Al Baraka Banking Group, a Bahrain-based Sharia-compliant lender, plans to expand its footprint in Asia including India, China and Indonesia and is eyeing bank acquisitions as the coronavirus pandemic pushes valuations down, its chief executive said.
"We always acquire institutions outside [our home market]. This is what we did in Pakistan and this what we are going to do in future. If there is potential then why not – let's acquire," Adnan Yousif, told The National in a phone interview. "I believe the opportunity is there and we should not miss [out]."
Banks across the globe are at risk of reduced profitability as interest rates remain at historic lows and lenders increase their provisions in anticipation of a surge in bad loans. The pandemic, which has tipped the global economy into a recession, slated to be the deepest since the Great Depression, has dented lending, as businesses fold and non-performing loans rise.
Asset quality across the financial industry is under pressure, pushing prices down “not just for me but for everybody … Islamic or non-Islamic banks” who are looking for acquisitions, he said.
There’s no respite in sight in the short to medium term, and Mr Yousif expects valuations to remain low in the coming two to three years as banks will have to continue dealing with bad debts. Some lenders may even require additional capital in the future, offering institutions with stronger balance sheets a chance to pick up stakes.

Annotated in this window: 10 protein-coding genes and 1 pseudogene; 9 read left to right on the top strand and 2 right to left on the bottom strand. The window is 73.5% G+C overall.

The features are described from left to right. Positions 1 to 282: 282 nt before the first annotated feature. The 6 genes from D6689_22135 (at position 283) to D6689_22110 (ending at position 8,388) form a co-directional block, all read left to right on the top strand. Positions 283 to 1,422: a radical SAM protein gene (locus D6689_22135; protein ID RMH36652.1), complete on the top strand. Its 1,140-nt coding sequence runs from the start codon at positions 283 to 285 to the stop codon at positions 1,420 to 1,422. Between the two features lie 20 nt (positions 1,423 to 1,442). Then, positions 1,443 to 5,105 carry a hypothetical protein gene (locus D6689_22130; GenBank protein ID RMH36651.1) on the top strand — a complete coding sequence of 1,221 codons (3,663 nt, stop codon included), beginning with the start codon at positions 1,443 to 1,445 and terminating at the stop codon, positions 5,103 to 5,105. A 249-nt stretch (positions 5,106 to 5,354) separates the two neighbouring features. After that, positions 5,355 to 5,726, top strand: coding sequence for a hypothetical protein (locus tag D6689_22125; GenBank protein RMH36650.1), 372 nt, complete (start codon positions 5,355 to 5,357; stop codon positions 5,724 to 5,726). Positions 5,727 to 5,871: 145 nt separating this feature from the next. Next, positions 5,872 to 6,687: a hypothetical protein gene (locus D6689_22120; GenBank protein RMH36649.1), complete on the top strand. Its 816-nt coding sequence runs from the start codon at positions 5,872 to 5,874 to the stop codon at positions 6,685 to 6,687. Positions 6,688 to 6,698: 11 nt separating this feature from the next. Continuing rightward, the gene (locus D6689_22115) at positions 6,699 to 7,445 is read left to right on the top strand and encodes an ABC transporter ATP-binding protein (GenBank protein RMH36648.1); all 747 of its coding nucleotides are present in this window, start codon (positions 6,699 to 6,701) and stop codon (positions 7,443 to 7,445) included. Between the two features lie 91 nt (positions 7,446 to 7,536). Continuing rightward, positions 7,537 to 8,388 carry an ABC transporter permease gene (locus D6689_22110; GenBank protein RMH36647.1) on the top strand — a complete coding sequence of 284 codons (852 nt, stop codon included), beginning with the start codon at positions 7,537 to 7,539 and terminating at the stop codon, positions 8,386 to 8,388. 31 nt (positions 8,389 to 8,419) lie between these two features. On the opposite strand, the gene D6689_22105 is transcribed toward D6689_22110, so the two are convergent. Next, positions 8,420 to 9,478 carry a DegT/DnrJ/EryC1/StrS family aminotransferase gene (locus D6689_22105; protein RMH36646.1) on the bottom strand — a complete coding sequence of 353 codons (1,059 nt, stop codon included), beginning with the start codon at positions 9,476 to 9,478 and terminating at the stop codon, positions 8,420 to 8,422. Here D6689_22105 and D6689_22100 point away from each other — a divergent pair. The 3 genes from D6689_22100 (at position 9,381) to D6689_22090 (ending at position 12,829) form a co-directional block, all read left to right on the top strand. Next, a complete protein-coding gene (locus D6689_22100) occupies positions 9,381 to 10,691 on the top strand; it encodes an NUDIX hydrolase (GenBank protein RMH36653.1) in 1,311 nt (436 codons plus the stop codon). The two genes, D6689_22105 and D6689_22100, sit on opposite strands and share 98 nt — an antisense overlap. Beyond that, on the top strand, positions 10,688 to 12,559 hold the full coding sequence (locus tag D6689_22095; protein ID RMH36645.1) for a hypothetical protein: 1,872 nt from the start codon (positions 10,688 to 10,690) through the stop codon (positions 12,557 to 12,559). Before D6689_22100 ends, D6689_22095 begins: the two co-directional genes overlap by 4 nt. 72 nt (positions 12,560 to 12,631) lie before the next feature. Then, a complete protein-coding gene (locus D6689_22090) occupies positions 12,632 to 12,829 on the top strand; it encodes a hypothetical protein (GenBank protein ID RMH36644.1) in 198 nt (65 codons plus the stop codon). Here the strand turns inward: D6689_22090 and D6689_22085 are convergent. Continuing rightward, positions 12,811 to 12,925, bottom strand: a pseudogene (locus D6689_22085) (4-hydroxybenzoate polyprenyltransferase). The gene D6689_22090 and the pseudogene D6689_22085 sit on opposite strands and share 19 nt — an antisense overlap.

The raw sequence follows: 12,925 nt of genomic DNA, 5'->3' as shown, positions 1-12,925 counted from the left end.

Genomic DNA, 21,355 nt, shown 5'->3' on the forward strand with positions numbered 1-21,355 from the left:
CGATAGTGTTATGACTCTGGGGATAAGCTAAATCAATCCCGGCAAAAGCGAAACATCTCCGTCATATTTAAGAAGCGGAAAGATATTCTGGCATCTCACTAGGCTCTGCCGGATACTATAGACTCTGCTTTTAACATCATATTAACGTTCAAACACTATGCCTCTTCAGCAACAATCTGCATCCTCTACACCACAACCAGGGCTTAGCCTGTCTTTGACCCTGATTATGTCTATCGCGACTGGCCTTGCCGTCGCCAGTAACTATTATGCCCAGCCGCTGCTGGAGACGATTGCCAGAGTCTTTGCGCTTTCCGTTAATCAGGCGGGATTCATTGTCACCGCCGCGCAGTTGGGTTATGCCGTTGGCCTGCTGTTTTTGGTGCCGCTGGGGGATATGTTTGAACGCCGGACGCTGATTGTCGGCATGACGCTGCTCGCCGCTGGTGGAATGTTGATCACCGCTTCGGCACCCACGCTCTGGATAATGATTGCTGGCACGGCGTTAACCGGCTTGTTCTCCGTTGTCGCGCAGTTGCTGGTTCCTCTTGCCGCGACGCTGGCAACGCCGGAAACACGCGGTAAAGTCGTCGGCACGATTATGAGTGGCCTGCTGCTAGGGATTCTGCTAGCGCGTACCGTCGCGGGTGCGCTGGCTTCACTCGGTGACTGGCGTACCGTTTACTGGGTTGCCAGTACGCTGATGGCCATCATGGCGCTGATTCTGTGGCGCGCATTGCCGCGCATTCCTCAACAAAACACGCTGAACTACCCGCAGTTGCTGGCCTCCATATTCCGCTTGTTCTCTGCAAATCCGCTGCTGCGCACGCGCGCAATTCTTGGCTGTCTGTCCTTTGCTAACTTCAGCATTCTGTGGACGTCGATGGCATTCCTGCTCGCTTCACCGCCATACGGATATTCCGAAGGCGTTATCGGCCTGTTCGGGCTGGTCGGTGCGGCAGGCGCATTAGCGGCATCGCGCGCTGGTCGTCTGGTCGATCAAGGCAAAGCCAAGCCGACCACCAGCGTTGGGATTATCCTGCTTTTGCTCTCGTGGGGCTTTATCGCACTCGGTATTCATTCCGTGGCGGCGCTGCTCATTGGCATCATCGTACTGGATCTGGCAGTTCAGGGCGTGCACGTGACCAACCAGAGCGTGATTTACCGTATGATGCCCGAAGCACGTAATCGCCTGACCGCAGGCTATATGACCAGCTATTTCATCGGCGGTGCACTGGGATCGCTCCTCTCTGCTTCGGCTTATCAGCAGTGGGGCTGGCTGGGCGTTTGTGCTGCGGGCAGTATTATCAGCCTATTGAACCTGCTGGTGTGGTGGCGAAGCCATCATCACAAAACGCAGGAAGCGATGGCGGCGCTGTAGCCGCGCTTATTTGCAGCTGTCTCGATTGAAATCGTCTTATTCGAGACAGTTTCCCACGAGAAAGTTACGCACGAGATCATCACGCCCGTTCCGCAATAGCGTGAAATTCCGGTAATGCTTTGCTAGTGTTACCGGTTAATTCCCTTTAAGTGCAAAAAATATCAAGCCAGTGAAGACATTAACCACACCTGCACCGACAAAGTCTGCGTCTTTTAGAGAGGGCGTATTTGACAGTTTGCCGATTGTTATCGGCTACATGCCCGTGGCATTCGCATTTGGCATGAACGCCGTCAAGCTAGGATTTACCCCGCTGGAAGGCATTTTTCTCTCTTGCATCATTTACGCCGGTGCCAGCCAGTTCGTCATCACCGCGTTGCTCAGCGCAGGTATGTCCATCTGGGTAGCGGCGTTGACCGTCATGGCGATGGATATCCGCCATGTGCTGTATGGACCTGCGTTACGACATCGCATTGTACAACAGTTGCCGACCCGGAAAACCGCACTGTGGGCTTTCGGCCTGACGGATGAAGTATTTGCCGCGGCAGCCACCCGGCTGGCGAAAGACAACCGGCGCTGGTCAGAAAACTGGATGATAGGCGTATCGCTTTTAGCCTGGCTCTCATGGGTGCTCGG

Asia remains the focus of Al Baraka’s international expansion drive, Mr Yousif said. He, however, did not specify the timeline for entry into China, India or Indonesia, which is home to more than 220 million Muslims.
Al Baraka prefers to secure a banking licence in these markets, as acquisitions are complicated in these jurisdictions. However, if an opportunity to acquire a lender surfaces, the bank “will review it”, he said.
The lender plans to setup a small commercial bank in China focusing on trade financing to capitalise on growing commercial ties between the Asian country and the rest of the Muslim world.
In Indonesia, Al Baraka has already explored the possibility of taking a stake in Bank Muamalat three years ago and will continue to look for further opportunities, Mr Yousif said .
The bank also increased its shareholdings in its Jordanian and Egyptian subsidiaries a few years ago.
Al Baraka currently operates in Sudan, Turkey, South Africa, Algeria, Pakistan, Syria, Tunisia, Saudi Arabia and Lebanon.
Mr Yousif, who is also chairman of the Bahrain Association of Banks, sees the non-performing loans ratio climbing to 8-9 per cent of the total loans portfolio of lenders in the region amid the pandemic. Banks in the GCC, however, have very good capital adequacy levels and buffers to absorb the impact of bad debts, he said.
“We have a buffer of $36 billion (Dh132bn) in the GCC. Now we see central banks have also put flexibility … and I think for the time being central banks won’t insist on high capital adequacy,” Mr Yousif said.
He sees reduced profitability for lenders across the GCC this year and expects it will take at least two years for the banks to come back to pre-crisis profitability level.